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THE (ALMOST) UNDELETED • View topic - RIP Gary Gygax

RIP Gary Gygax

Any old topic will do, I suppose.

RIP Gary Gygax

Postby Tleilax Master B » Wed Mar 05, 2008 3:45 pm

Gary Gygax has died. The man primarily responsible for Dungeons and Dragons. Thanks Gary for helping me waste countless hours of my youth :cry:
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Re: RIP Gary Gygax

Postby Freakzilla » Wed Mar 05, 2008 5:20 pm

Tleilax Master B wrote:Gary Gygax has died. The man primarily responsible for Dungeons and Dragons. Thanks Gary for helping me waste countless hours of my youth :cry:


I was such a D&D nut when I was a kid.

\~/ <-- +2 magic shot glass.

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Postby Omphalos » Wed Mar 05, 2008 6:22 pm

Not only did I play a TON of D&D when I was growing up, but my life from about age 9 to 13 or so revolved entirely around role playing games. I loved TSR stuff, and I played Top Secret, Dawn Patrol, Boot Hill, Star Frontiers, and lots of others.

I see that Gygax had been pulling himself back up by getting clean and writing some books lately. Its a shame he went now.
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Postby SandChigger » Wed Mar 05, 2008 6:34 pm

:cry:


(Who WASN'T a D&D nut at one time?)
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Postby Freakzilla » Wed Mar 05, 2008 6:40 pm

Omphalos wrote:Not only did I play a TON of D&D when I was growing up, but my life from about age 9 to 13 or so revolved entirely around role playing games. I loved TSR stuff, and I played Top Secret, Dawn Patrol, Boot Hill, Star Frontiers, and lots of others.

I see that Gygax had been pulling himself back up by getting clean and writing some books lately. Its a shame he went now.


I was a Top Secret maniac! :P

I tried to get into Star Frontiers but it didn't really sink the hook in me.
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Postby Omphalos » Wed Mar 05, 2008 6:53 pm

I wrote some great adventures for Top Secret, one set in WWII France and the other set in 1970's Africa. That game was really awesome, but it always needed more support.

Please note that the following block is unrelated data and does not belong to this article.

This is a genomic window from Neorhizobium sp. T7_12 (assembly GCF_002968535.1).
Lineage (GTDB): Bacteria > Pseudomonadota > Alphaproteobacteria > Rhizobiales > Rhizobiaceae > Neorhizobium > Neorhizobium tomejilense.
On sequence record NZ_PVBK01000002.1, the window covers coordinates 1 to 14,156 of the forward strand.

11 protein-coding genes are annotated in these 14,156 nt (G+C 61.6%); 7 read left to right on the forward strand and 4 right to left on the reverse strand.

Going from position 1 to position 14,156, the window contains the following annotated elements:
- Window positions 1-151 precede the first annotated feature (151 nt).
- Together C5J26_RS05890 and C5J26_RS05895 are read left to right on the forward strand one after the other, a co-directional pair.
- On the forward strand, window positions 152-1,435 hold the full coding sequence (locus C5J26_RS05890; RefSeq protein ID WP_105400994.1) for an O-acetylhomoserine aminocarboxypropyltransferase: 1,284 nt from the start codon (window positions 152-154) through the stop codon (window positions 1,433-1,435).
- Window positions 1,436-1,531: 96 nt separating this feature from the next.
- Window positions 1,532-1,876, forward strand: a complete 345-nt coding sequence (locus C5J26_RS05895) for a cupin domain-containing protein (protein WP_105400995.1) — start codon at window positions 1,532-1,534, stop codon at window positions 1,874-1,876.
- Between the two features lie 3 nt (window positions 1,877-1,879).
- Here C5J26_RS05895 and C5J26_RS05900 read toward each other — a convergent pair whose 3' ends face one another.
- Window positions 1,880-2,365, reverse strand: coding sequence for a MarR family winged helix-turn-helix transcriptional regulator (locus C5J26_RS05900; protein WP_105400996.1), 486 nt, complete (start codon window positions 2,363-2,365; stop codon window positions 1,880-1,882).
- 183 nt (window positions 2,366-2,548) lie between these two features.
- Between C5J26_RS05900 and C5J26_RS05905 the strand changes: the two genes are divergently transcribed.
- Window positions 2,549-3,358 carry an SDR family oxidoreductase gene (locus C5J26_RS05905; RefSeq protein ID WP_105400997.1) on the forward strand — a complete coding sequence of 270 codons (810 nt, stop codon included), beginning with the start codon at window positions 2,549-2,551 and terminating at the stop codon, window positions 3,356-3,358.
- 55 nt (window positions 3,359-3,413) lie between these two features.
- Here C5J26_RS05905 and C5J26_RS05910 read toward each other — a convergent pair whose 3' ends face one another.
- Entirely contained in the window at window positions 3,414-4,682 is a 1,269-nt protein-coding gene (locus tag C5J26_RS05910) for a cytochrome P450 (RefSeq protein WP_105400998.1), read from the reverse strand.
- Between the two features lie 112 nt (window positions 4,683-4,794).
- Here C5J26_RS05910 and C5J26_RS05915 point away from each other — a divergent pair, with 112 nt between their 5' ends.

Star Frontiers had a supplement for creating star-ships that really changed the game and made it a lot more fun.

Did you ever try Boot Hill?

i jsut remembered my favorite. Gamma World.
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Postby Freakzilla » Wed Mar 05, 2008 7:17 pm

Omphalos wrote:I wrote some great adventures for Top Secret, one set in WWII France and the other set in 1970's Africa. That game was really awesome, but it always needed more support.

Star Frontiers had a supplement for creating star-ships that really changed the game and made it a lot more fun.

Did you ever try Boot Hill?

i jsut remembered my favorite. Gamma World.


Never played Boot Hill, not sure if I remember it.
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Postby GamePlayer » Wed Mar 05, 2008 7:34 pm

I remember well my RPG days as a youth. Gary's games were so much fun. I remember playing all kinds of different settings, but Ravenloft and Dark Sun were my all-time favorite adventures. Dark Sun in particular was an obvious favorite for a Dune fan :)

You'd be amazed where news of Gygax's death has appeared on the internet. It's been making the rounds on every forum I visit. From The Almost Undeleted to Star Wars, Anime to Video Gaming, Gamespot to the IMDB. There was a fella on another board who posed a very interesting question that I had never considered: he said to think about the influence this one hobby geek has had on modern gaming culture and where you see the fundamentals of his role-playing game appear.

It got me thinking that so many games now use statistics and RPG concepts that began with Gygax. Virtually every video game now contains some RPG element, even many non-RPGs. The entire realm of Japanese video game RPGs like Final Fantasy owe their lineage to him. Fantasy Football is a direct descendant of RPG-styled conceptualization. And the birth of the collectible card game owes much to the existence of the fantasy gaming market birthed by the system Gygax invented.

Not bad for a gaming geek with a passion for fantasy :) RIP Gary.
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Postby Freakzilla » Wed Mar 05, 2008 7:49 pm

Omphalos wrote:I see that Gygax had been pulling himself back up by getting clean...


What was he on?
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Postby Tleilax Master B » Wed Mar 05, 2008 8:16 pm

Gary was the man. I was such a gaming nut also right up into college. Played Top Secrect, Gamma World, Twilight 2000, etc. etc. in addition to countless hours of D&D. I actually attended a lot of gaming conventions and won a D&D tournament in St Louis and won a signed copy of the original Monster Manual by none other than Gary.

I still have every single game, book, Dragon and White Dwarf magazine, die, you name it that I have ever owned in boxes in the garage. My wife begs me to get rid of all that shit periodically and I refuse too. You never know when a game might break out that I want to be involved in :wink: